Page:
Sometimes an offer letter is the key to submitting the winning offer. With that in mind, if you're going to include a letter with your purchase offer, you'll want to be sure that it's effective. To that end, we've brought you some tips on how to write the perfect real estate offer letter. Read them over to learn more.
Why does a buyer write an offer letter to a home seller?
Put simply, writing a letter to the home seller is meant to help your offer stand out from the crowd. Most often, this strategy is used when there are multiple offers on the table and the buyers feel that they need something extra to set themselves apart.
However, offer letters aren't just used in situations where there is a bidding war. Sometimes, when buyers fall in love with a home, they will include a letter to try to convince the sellers to accept their offer.
At its core, including a letter as part of your purchase offer makes your offer feel more personal. The reality is that most sellers have an emotional connection to their homes, especially if they've lived there for a long time, and picking the winning offer can be an emotional process.
Rather than simply being concerned about picking the offer with the highest purchase price -- though that is a factor -- many sellers want to feel confident that their home is going to someone who will appreciate it in the same way that they have over the years. Your letter can be their reassurance.
What should you include in a real estate offer letter?
Believe it or not, the most effective real estate offer letters follow a similar formula. With that in mind, below is a list of the key components you should be sure to include in your letter, as well as an explanation as to why they make all the difference.
Start with gratitude
Open up your letter by thanking the sellers for giving you the opportunity to view their home.
Often, the home-selling process can be hard on sellers. Not only is letting go of their home an emotional process, but every time a showing is scheduled, they have to drop what they're doing and leave their home so that the buyers have a chance to walk through unhindered. In that respect, letting them know that you acknowledge and appreciate their efforts is a nice way to get the ball rolling.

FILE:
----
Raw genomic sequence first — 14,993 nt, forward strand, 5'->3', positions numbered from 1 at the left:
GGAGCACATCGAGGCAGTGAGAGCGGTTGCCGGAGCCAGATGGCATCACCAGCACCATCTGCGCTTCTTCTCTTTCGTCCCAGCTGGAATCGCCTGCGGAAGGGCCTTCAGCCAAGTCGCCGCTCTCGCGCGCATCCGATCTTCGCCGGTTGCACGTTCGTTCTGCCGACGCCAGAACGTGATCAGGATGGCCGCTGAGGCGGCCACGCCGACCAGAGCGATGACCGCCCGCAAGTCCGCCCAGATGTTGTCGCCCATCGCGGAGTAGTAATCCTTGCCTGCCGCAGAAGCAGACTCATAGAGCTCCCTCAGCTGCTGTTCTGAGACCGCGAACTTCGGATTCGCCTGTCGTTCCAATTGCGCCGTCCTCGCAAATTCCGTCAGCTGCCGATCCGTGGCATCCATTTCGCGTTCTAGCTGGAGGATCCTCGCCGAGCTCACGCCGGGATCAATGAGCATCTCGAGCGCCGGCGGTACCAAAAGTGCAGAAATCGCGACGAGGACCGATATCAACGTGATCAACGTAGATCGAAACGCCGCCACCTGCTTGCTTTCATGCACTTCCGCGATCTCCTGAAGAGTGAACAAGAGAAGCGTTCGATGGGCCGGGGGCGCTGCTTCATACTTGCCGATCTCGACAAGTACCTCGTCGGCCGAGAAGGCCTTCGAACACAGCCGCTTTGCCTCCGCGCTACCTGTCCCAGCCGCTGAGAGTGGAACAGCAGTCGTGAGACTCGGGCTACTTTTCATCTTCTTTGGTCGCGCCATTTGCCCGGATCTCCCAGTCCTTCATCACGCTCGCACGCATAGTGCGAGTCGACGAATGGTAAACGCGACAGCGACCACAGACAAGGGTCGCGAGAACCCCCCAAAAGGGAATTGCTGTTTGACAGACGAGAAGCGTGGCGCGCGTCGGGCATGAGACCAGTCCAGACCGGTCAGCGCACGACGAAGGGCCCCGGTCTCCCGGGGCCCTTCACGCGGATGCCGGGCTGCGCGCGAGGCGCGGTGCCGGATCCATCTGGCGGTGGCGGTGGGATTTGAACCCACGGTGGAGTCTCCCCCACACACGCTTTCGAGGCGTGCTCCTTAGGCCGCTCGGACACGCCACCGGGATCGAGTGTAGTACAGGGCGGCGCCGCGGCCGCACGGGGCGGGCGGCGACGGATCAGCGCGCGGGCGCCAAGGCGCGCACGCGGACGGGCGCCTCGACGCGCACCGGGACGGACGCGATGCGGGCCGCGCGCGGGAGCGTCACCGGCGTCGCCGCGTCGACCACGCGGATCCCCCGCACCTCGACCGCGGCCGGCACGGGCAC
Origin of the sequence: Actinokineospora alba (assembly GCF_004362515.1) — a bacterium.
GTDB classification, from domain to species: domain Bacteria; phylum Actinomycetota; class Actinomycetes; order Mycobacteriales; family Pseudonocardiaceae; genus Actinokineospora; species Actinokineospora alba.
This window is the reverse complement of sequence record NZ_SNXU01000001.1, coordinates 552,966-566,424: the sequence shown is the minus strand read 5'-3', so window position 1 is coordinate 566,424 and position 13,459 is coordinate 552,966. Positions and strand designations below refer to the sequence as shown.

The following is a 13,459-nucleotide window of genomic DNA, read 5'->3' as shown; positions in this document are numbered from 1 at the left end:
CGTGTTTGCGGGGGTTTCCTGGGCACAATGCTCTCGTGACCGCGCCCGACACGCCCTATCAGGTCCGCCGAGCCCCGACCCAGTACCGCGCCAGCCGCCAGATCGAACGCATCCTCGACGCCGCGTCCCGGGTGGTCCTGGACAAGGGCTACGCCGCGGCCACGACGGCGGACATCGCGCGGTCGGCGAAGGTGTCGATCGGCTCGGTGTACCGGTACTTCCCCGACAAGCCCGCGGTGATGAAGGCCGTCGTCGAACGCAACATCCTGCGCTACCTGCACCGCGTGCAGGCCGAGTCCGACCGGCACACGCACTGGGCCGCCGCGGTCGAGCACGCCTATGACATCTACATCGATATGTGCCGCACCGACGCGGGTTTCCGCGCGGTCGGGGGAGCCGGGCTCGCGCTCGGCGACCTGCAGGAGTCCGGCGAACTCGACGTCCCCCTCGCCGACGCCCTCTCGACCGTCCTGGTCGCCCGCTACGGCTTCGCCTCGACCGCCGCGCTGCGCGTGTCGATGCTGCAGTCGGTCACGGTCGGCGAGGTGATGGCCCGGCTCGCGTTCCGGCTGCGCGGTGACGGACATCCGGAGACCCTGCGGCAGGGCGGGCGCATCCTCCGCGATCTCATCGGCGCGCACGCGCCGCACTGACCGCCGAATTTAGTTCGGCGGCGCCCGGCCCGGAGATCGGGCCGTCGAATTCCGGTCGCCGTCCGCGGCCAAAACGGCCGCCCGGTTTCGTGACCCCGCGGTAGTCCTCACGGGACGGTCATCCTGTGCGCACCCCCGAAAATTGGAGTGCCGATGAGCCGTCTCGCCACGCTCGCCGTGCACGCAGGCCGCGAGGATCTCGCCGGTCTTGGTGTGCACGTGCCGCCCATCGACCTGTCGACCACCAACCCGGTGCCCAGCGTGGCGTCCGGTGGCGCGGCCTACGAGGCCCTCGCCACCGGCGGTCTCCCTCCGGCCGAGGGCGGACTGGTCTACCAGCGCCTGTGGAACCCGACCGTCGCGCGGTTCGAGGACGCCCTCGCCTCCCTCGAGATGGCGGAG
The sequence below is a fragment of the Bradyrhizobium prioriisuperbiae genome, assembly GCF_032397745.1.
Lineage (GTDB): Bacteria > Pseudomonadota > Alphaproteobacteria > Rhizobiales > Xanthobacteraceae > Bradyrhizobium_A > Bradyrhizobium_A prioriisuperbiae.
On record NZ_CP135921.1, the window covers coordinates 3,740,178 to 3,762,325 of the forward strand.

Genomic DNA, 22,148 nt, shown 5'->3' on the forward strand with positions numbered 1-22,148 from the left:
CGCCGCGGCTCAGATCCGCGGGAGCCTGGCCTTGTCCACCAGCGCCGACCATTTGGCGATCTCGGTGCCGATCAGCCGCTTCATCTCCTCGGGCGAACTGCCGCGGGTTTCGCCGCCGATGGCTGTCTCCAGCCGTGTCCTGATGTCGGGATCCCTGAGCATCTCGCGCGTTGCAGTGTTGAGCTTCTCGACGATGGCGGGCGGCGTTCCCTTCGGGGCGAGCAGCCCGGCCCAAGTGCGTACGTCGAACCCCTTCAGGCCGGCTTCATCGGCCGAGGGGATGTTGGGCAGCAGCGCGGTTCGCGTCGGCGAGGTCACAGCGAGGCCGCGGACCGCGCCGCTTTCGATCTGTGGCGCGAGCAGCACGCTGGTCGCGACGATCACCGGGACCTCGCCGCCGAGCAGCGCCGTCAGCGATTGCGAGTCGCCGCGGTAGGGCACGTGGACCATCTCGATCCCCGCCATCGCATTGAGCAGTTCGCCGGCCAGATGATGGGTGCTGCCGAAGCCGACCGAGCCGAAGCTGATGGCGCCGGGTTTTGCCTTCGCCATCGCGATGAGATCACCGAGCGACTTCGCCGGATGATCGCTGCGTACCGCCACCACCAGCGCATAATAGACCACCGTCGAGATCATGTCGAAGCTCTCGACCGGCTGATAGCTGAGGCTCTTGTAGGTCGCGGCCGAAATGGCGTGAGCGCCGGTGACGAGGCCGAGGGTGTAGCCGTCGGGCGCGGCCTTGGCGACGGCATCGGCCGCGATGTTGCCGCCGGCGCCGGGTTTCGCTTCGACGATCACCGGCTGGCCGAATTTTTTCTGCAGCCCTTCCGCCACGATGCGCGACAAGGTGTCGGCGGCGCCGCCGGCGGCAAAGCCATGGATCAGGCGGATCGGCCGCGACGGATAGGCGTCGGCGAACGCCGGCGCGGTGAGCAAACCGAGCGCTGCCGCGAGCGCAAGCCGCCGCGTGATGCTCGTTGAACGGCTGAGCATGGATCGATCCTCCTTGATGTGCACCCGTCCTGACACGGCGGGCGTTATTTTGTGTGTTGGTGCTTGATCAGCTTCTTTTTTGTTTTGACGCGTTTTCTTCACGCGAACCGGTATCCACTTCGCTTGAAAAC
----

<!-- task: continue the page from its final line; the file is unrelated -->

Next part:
Highlight your favorite features
Everyone likes to be complimented. To that end, it's a good idea to take the time to expand on what you really love about the property.
What was it that made you decide to submit an offer in the first place? For example, if you felt that the home was very welcoming, say so. If you loved the amount of natural light you saw during your showing, be sure to mention that, too.
The caveat here is that your letter should feel genuine. Don't try to be overly effusive or to pump up the seller with false adulation. Unfortunately, doing so has a tendency to come off as insincere, which can end up having the opposite effect as was intended.
After that, the next step in this process is to open up and share some information about yourself or your family. Essentially, you'll want to use this part of your offer letter to paint a picture of how you envision yourself living in the home.
Remember, sellers want to know that they're leaving their home in good hands. Your goal should be to try and convince them that you're the perfect person for the job. In this instance, you might mention that you're a first-time homebuyer who's been searching for the perfect place to create a home of your own or that you're a growing family who's ready to move into your forever home.
In addition, while it's not required, you may want to consider including a family photo in your letter to the home seller. Your photo will make it even easier for the sellers to picture who could potentially be their home's next owner.
Find a common thread
If at all possible, you should also try and find a common thread between you and the seller. While you likely don't know each other personally, your goal should be to try and establish a relationship between the two of you. Commonalities between buyer and seller often serve as a starting point for negotiations.
Do your best to think of something you saw while touring the home that reminded you of your own circumstances. Maybe you saw family photos and know that the sellers also have a boy and a girl, or maybe you both have pets. If you can't think of anything, your buyer's agent may be able to help the process along by getting some details about the sellers from the listing agent.
Wrap it up
Once you've found something you have in common, start to wrap up the letter. Thank the sellers again for their generosity, remind them that you're seriously interested in buying the home, and finish by saying that you hope you can find a way to work together.
Overall, your letter of intent should be fairly brief, no more than a page long in total. You'll want to keep it short and to the point so your message doesn't get lost.